When It’s Time to Call a Contractor

By: Jeffrey S. Lapin, CPM, ARM, DREI

Property managers are often faced with the decision as to whether to use in-house maintenance personnel or call a contractor or vendor. These decisions are more prevalent when the property is a multifamily structure because it is more common to have on-site maintenance folks in this environment than at say office buildings or other commercial properties.

The tendency to use our maintenance folks to do “everything” is dangerous but understandable. It often stems from certain owner’s (incorrect) perceptions that all repairs or maintenance tasks are equivalent. Such owners may be even be persuaded by their experience in self-managing smaller apartment complexes in the past, during which they or their on-site manager’s spouse did all such work and never called contractors. But as property management professionals, it is up to us to educate and inform so that the right thing is done from a risk management perspective.

The decision as to whether to use employees of the owner or the management company to perform maintenance tasks or to contract out with a qualified third party for this work must be made as part of the process of assigning maintenance duties under your Maintenance and Risk Management program. If you are now asking “What program?”, read my article on this site entitled Best Maintenance Procedures Reduce Risk at Commercial Properties.

This decision is less critical and results in less risk for lower skilled work such as painting or landscaping maintenance (assuming it does not involve the use of tall ladders). More highly skilled work however, such as maintenance of HVAC or electrical systems at the property, which involve more risk to the owner (including financial risk if maintenance is not done or done improperly), should be outsourced in many cases.

An Honest Skills Assessment

Often, the decision comes down to an honest assessment of our worker’s skills. The skills assessment piece requires the property manager to have an in-depth understanding of what training, tools and experience each in-house worker has. It is not sufficient however, to simply ask what they can and cannot fix. Most of us overstate our knowledge and experience when asked by a supervisor – it is a natural human tendency.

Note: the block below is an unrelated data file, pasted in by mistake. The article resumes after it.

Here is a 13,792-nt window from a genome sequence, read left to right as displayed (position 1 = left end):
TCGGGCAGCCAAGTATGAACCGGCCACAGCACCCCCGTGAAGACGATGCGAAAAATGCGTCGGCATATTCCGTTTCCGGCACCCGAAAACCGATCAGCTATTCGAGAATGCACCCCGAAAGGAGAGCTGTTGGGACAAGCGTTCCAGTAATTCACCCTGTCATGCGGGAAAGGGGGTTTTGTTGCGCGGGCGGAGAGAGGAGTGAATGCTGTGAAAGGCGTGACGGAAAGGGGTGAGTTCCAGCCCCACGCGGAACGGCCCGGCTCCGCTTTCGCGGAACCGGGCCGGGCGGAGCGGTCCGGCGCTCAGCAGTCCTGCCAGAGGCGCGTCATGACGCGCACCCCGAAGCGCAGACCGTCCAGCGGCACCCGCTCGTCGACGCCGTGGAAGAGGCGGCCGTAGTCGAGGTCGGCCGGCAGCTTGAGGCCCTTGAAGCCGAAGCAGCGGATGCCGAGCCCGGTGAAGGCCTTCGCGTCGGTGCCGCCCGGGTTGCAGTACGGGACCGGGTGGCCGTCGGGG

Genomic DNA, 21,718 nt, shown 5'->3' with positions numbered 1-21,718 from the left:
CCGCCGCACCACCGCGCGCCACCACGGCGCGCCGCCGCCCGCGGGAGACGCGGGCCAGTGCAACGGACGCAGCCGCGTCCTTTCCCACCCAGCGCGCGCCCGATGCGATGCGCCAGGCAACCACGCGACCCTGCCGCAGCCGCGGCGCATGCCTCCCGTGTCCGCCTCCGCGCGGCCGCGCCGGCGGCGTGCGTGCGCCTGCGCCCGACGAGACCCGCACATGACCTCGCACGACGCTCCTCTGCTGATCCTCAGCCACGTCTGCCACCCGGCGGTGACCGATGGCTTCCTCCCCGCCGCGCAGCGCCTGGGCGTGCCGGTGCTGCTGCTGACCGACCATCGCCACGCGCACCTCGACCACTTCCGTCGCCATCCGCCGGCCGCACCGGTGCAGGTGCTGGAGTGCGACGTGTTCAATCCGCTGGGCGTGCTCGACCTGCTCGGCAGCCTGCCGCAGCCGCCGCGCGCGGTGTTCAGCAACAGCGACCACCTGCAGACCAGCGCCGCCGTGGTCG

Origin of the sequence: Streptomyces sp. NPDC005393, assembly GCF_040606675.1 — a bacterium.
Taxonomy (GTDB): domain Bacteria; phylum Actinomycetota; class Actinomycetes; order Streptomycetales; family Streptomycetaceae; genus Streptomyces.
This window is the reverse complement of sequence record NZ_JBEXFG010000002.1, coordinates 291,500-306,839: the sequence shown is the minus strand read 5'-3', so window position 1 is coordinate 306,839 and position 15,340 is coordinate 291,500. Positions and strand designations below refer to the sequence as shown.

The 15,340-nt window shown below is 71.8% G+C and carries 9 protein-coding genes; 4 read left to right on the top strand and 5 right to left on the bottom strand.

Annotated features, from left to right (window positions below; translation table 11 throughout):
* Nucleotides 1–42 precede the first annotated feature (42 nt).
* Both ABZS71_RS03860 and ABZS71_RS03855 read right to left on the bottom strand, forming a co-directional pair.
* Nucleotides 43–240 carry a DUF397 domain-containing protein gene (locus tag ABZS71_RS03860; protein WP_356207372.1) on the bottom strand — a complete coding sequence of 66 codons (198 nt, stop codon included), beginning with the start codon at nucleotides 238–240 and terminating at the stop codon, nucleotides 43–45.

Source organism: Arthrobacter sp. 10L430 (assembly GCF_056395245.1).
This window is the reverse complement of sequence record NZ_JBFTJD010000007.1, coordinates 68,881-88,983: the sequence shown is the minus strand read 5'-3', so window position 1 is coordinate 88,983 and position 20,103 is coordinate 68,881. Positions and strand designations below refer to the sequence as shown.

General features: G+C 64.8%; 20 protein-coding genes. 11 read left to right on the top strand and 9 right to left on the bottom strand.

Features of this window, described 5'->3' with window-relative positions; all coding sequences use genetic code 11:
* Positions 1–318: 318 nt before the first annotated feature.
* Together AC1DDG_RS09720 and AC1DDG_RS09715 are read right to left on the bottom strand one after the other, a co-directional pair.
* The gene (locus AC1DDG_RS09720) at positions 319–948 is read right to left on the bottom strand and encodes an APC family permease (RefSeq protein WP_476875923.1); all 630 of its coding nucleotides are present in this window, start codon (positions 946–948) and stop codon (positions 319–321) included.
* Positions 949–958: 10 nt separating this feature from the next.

I suggest that for all such personnel, a written skills assessment be used, accompanied by an actual supervised evaluation by an experienced technician. Such information should ideally be gathered during the hiring process so that we do not hire someone to do work for which they are not sufficiently qualified. But if you already have personnel on staff and you are not sure of their level of skill and experience, now is the time to make these determinations. File such information in the employee’s permanent personnel file, along with a detailed, written job description listing the exact tasks that this employee is approved and more importantly, not approved to do.

Once we know with certainty for instance, that Bob is very skilled at air conditioning repairs and that before working for us, he was a certified AC mechanic, we can safely include such repairs in his written job description. But of course, this is rarely the case. More often, Bob will be a hard worker, willing to try anything but not necessarily qualified to do every task needed. This is where the property manager, on-site manager or supervisor needs to step in and make the decision to hire a professional.

Cost/Benefit Analysis

Even when our on-site folks have the requisite skills to do a particular task however, we still need to determine if having them perform that task is best from a cost/benefit perspective.

Be aware that what may seem to be a cost saving measure may actually end up being much more costly in the long run. If maintenance is done poorly or not often enough, or a worker is injured as a result of attempting to do work that he/she is not qualified to do, the intended economies disappear rather quickly.